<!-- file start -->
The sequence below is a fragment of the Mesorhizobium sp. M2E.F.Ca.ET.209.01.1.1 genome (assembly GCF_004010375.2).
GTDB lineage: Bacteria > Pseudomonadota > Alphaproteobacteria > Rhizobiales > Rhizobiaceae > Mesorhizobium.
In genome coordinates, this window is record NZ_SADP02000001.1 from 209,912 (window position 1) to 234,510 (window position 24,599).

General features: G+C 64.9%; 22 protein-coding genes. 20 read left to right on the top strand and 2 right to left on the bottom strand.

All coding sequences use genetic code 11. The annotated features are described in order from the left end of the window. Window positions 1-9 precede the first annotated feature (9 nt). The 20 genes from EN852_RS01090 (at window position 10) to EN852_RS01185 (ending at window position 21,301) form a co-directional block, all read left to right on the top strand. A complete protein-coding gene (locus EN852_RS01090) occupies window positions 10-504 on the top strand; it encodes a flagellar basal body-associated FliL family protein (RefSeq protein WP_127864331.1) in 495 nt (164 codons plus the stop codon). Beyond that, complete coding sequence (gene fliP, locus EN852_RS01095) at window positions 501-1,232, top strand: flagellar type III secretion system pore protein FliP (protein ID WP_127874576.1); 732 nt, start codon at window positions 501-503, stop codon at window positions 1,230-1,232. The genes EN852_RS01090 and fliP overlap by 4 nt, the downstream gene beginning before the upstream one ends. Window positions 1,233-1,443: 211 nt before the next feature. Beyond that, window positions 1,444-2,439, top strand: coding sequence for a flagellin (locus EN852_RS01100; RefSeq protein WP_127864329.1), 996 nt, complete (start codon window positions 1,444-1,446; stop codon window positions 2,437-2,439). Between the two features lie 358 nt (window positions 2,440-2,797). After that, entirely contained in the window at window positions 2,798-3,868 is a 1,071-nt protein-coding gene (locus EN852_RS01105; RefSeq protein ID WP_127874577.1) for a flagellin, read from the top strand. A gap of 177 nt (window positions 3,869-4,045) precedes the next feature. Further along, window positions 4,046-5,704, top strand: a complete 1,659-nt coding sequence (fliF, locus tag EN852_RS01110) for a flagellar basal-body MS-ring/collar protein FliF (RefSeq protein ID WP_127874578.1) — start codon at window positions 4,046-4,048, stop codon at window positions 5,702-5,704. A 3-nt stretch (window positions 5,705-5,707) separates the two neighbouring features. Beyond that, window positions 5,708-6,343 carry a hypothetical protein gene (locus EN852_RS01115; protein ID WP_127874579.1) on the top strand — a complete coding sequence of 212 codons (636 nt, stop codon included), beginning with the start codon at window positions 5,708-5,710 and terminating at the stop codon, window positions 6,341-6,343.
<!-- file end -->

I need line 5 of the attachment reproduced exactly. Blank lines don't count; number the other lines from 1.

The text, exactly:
All coding sequences use genetic code 11. The annotated features are described in order from the left end of the window. Window positions 1-9 precede the first annotated feature (9 nt). The 20 genes from EN852_RS01090 (at window position 10) to EN852_RS01185 (ending at window position 21,301) form a co-directional block, all read left to right on the top strand. A complete protein-coding gene (locus EN852_RS01090) occupies window positions 10-504 on the top strand; it encodes a flagellar basal body-associated FliL family protein (RefSeq protein WP_127864331.1) in 495 nt (164 codons plus the stop codon). Beyond that, complete coding sequence (gene fliP, locus EN852_RS01095) at window positions 501-1,232, top strand: flagellar type III secretion system pore protein FliP (protein ID WP_127874576.1); 732 nt, start codon at window positions 501-503, stop codon at window positions 1,230-1,232. The genes EN852_RS01090 and fliP overlap by 4 nt, the downstream gene beginning before the upstream one ends. Window positions 1,233-1,443: 211 nt before the next feature. Beyond that, window positions 1,444-2,439, top strand: coding sequence for a flagellin (locus EN852_RS01100; RefSeq protein WP_127864329.1), 996 nt, complete (start codon window positions 1,444-1,446; stop codon window positions 2,437-2,439). Between the two features lie 358 nt (window positions 2,440-2,797). After that, entirely contained in the window at window positions 2,798-3,868 is a 1,071-nt protein-coding gene (locus EN852_RS01105; RefSeq protein ID WP_127874577.1) for a flagellin, read from the top strand. A gap of 177 nt (window positions 3,869-4,045) precedes the next feature. Further along, window positions 4,046-5,704, top strand: a complete 1,659-nt coding sequence (fliF, locus tag EN852_RS01110) for a flagellar basal-body MS-ring/collar protein FliF (RefSeq protein ID WP_127874578.1) — start codon at window positions 4,046-4,048, stop codon at window positions 5,702-5,704. A 3-nt stretch (window positions 5,705-5,707) separates the two neighbouring features. Beyond that, window positions 5,708-6,343 carry a hypothetical protein gene (locus EN852_RS01115; protein ID WP_127874579.1) on the top strand — a complete coding sequence of 212 codons (636 nt, stop codon included), beginning with the start codon at window positions 5,708-5,710 and terminating at the stop codon, window positions 6,341-6,343.